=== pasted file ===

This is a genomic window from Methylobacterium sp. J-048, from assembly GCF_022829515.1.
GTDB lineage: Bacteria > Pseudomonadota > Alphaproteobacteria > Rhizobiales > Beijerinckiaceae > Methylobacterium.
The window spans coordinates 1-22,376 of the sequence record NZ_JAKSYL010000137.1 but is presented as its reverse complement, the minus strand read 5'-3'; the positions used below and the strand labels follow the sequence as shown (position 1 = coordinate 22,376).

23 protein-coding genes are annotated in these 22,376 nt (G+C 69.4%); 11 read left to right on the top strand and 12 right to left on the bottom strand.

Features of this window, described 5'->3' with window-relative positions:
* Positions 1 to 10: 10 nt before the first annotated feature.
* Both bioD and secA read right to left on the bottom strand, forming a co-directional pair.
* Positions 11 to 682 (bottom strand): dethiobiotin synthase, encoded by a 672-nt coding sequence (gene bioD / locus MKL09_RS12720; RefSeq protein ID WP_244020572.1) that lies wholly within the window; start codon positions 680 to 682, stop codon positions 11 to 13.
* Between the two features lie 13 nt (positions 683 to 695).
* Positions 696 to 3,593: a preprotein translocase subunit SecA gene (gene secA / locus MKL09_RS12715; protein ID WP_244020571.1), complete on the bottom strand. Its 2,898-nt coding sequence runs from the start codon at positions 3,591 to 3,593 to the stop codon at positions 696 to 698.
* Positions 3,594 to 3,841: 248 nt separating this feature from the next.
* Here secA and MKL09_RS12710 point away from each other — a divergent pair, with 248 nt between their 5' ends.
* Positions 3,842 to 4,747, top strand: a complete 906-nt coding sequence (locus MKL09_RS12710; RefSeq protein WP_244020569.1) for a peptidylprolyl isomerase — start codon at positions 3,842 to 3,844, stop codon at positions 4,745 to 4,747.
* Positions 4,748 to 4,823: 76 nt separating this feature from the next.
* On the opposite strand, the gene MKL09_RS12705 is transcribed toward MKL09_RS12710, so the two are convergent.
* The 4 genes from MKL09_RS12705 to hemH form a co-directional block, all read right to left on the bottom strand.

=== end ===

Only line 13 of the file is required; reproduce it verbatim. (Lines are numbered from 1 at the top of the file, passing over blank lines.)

* Positions 3,842 to 4,747, top strand: a complete 906-nt coding sequence (locus MKL09_RS12710; RefSeq protein WP_244020569.1) for a peptidylprolyl isomerase — start codon at positions 3,842 to 3,844, stop codon at positions 4,745 to 4,747.